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Secrets to Highly Effective Napping

NapThe results are in: napping is awesome. Although we may rebel against naps as children, most adults will attest to the fact that a quick doze during the day is all it takes to stay productive and alert. But according to sleep science, this notion is only half-true.

According to a recent study, the key to effective napping is trimming the time you’re actually asleep to precisely 10 minutes. For the study, researchers divided subjects into five groups based on the amount of time they were allowed to sleep without interruption: 5, 10, 20, and 30 minutes, as well as a control group that didn’t sleep at all. Once their naps had concluded, all subjects were tested on their productivity, cognition, and other factors measuring physical and mental alertness. The results of the study were:

  • Subjects who slept for 5 minutes recorded similar results as the ‘no-nap’ control group.
  • Subjects who slept for 10 minutes immediately improved in a wide range of areas, including “sleep latency, subjective sleepiness, fatigue, vigor, and cognitive performance”; furthermore, these subjects maintained these improvements for up to 155 minutes.
  • Subjects who slept for 20 minutes began to exhibit improvements 35 minutes after the nap ended, and maintained these improvements for 125 minutes.
  • Subjects who slept for 30 minutes immediately displayed a “period of impaired alertness and performance”, but eventually showed improvements that were maintained for up to 155 minutes.

The findings follow basic sleep science: after 20 minutes of napping, we fall into a pattern of intense restfulness known as ‘sleep inertia’. The longer we remain inert, the more difficult it is to function at full capacity once we’ve woken up. That’s why you’re more alert if a strange noise wakes you up after one hour of nighttime sleep, compared to the same noise waking you up after three or four hours of sleep. It’s also why you should keep your naps below the 10-minute mark.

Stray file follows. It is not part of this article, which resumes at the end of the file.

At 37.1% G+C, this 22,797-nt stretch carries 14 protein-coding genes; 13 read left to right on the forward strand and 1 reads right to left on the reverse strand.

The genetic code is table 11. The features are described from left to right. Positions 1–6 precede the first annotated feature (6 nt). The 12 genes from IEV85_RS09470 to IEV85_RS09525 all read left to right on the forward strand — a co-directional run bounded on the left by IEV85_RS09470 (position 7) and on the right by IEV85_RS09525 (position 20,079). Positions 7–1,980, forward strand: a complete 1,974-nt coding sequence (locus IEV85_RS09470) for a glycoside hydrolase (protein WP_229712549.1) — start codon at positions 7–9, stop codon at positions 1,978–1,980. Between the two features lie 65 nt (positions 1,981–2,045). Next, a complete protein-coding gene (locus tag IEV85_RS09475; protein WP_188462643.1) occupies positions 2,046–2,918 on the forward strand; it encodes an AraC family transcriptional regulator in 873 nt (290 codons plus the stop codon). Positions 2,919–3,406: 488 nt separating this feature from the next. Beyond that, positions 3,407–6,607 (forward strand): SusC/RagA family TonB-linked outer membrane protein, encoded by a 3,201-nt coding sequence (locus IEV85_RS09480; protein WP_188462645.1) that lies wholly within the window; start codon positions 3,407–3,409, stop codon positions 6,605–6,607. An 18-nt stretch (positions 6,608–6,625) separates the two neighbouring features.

When you choose to nap is just as important as the length of time you sleep. This determines your ‘chronotype’, or the time you would choose to sleep and be awake if your daily schedule was entirely up to you.

Let’s assume you are an average adult that requires roughly eight hours of sleep per night in order to function properly the following day. If you go to bed at 9 or 10 p.m. and rise for the day at 5 or 6 a.m., then you’ll start to naturally crave some naptime around 1 or 1:30 p.m. This window period is known as your ‘sleep gate’. If you rise later in the morning, your sleep gate will occur in the mid to late afternoon. Follow your chronotype, and you’ll be napping at the best time of day.

Lastly, your napping environment is crucial. Many workplaces today feature a ‘quiet area’ where people can get some shut-eye for a moment, and this will obviously be your best option for a napping spot. If this isn’t available at your office, then try to find a conference room or other area with comfy furniture that you’ll be able to claim for yourself. Dim the lights, draw the shades, and adjust the temperature to a moderate level. Of course, it goes without saying that napping against the wishes of your supervisor is highly discouraged.

In summation: a 10-minute nap during your natural ‘sleep gate’ in a quiet, comfortable setting is all it takes you get back on your feet after a rough night in dreamland.

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